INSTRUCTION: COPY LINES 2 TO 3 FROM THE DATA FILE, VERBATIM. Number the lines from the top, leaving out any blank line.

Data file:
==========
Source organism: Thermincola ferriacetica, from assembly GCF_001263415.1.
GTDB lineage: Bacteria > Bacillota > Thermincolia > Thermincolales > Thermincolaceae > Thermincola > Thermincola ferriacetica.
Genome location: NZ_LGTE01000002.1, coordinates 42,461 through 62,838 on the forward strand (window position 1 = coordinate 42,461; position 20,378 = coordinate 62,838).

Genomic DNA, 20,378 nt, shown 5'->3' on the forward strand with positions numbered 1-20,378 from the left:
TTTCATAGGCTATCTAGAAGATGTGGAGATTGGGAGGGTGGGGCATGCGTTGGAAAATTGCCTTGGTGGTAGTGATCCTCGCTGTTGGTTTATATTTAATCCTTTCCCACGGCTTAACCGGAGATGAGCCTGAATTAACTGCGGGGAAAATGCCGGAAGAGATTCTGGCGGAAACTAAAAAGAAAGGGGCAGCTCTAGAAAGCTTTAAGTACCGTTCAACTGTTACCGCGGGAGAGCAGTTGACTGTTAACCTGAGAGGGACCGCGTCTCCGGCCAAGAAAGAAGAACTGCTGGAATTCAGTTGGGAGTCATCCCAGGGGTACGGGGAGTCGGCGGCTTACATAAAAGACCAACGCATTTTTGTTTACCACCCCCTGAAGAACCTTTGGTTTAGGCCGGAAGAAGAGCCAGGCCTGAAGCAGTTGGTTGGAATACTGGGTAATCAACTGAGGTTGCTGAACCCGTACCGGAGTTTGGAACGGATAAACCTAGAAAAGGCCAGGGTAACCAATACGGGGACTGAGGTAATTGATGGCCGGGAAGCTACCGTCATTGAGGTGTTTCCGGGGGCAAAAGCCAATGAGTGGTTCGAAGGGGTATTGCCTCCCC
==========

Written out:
GTDB lineage: Bacteria > Bacillota > Thermincolia > Thermincolales > Thermincolaceae > Thermincola > Thermincola ferriacetica.
Genome location: NZ_LGTE01000002.1, coordinates 42,461 through 62,838 on the forward strand (window position 1 = coordinate 42,461; position 20,378 = coordinate 62,838).